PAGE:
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BY ZEINAB ZEIN

Prime Minister Malcolm Turnbull’s silence on Donald Trump’s new immigration measures targeting seven Muslim majority countries, comes with an unspoken explanation. We have had our own bloody history of similar immigration policies targeting people on the basis of their racial and ethnic identity and remnants of the past remain today.

Australians should be at the forefront of the political condemnation critical of this turn in American law, but we are silent. As an Australian-Muslim, I expect more.

The White Australia Policy was instituted as a matter of course with the birth of our nation at Federation in 1901. It targeted non-whites, Indigenous Australians, and people of Chinese and Pacific Islander backgrounds. Our first Prime Minister, Edmund Barton, did not believe the doctrine of equality was to extend in the same way to non-whites as it did to people like him.

In his view, the Englishman and the Chinaman were different.

But times have changed, and with them, we have collectively advanced as a global society and history shows marks of a steady improvement. Influenced by the American civil rights movement’s push for greater equality in the face of discrimination, we relaxed our racist immigration laws. The 60s and 70s saw us vote overwhelmingly in favour of including Indigenous Australians in the census. We also opened our borders to people fleeing civil war from regions largely populated by Muslims and saw key laws such as the Racial Discrimination Act introduced and UN covenants espousing progressive ideals post WWII ratified domestically.

Today, it must be our priority to return the favour of our allies in America. This is not a time for politicians to be silent. Democracies must be handled with care in the face socio-political turmoil. They must be protected from becoming vulnerable to authoritarian and arbitrary rule.

This ban on immigration from countries with large Muslim populations has not occurred in a social vacuum. It follows a long history of anti-Muslim discourse and practices in the United States and elsewhere. It has involved the painting of an entire community with one broad brush, depicting them as threats to the safety of others. The ripples of these actions are widespread and keenly felt by Muslims around the world. Over a decade ago post 9/11, these ripples manifested in the detention of innocent Muslims in prisons around the country without charge and abroad in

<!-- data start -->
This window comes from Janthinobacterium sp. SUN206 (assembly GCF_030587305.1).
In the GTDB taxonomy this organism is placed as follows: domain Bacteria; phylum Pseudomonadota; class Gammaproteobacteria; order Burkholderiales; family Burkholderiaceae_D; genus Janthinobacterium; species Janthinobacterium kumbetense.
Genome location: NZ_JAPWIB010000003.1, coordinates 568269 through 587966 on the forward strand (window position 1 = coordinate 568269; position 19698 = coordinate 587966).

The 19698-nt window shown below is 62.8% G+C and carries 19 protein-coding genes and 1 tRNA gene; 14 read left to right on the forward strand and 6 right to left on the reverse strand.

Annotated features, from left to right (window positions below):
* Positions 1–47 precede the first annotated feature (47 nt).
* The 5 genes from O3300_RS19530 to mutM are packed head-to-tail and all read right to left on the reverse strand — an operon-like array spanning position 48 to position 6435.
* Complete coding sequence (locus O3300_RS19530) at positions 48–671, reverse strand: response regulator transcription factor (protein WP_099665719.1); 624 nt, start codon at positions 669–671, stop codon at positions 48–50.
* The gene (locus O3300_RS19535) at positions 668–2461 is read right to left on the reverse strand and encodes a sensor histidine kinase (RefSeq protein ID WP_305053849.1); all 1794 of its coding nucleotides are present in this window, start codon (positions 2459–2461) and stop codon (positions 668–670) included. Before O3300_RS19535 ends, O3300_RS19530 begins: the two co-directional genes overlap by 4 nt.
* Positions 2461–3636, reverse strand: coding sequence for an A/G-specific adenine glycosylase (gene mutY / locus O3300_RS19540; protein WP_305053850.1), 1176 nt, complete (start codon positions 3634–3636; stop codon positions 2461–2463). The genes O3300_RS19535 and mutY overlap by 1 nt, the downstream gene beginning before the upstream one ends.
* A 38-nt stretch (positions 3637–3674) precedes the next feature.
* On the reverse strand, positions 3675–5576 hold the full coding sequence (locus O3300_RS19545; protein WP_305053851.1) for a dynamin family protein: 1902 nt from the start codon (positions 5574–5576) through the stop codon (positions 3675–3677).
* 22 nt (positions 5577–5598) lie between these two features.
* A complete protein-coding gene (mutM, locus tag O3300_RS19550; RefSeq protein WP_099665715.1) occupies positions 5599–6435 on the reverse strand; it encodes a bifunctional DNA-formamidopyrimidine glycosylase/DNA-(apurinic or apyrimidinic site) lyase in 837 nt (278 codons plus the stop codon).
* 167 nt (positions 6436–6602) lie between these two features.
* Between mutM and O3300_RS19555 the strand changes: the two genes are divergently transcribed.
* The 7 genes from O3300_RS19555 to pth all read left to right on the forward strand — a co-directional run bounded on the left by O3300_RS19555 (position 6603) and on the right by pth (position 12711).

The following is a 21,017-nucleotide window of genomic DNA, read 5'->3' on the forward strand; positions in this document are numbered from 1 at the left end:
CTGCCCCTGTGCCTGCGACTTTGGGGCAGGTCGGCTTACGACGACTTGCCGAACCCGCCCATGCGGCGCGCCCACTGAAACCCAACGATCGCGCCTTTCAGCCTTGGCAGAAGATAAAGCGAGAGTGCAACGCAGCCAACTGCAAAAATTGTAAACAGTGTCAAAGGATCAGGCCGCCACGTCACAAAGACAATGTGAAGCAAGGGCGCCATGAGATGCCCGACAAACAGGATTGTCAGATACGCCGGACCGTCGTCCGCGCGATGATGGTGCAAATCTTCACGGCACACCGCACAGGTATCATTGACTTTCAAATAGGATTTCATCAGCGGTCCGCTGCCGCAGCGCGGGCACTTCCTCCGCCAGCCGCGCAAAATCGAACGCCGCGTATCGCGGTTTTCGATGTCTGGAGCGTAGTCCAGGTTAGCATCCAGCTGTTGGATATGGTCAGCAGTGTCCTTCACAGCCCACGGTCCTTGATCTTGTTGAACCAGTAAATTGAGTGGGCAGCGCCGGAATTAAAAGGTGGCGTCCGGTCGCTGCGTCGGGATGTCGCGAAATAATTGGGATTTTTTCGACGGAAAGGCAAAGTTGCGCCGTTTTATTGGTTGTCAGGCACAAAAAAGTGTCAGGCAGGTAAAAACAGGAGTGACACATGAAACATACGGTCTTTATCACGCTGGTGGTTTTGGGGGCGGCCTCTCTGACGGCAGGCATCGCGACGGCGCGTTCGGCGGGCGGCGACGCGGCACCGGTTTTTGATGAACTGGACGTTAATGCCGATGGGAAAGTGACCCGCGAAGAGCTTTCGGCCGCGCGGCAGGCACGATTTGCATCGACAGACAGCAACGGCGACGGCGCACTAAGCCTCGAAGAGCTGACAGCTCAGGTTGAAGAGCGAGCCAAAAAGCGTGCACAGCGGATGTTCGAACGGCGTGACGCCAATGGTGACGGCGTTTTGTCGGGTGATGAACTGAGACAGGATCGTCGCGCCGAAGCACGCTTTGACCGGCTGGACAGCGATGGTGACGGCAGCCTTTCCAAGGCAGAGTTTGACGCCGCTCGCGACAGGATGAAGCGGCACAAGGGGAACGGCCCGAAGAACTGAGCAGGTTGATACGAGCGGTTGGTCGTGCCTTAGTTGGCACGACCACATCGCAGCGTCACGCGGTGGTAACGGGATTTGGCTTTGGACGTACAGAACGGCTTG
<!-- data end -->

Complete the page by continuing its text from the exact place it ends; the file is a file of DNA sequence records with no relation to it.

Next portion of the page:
Guantanamo Bay without recourse to the law. Over the past week, it was a detention most humiliating in the airport of a country whose broad ideals of human rights, the rule of law, equality and freedom, we have desperately clung onto to guide us out of the abyss during difficult times.

There lies a broken chain at the feet of the Statue of Liberty in New York. Perhaps this was left as a reminder to us all of the histories from which we move forward and where we must not return. The statue was a gift from France, a country which has faced a tumultuous period with recent terrorist attacks. Images of it have been used by American protestors to lament Trump’s immigration policies as it has historically been used as a symbol of welcome for all seeking American refuge.

Australian leaders should echo their chants of shame as this can bring about change. Remember, it did in Australia, thanks to our ally America.

When laws are bad, there is a strong need for running commentary, regardless of whether it is instituted domestically or internationally. We can say this new law is bad unequivocally because it is discriminatory in practice, it targets people of the Islamic faith and then entraps us rhetorically in a negative political debate about terrorism which reinforces prejudices. We have not been immune from this in Australia, but we should certainly not remain silent.

The Turnbull Government’s current immigration policy is non-discriminatory on the grounds of race, faith or origin. This should also inform our approach with other countries.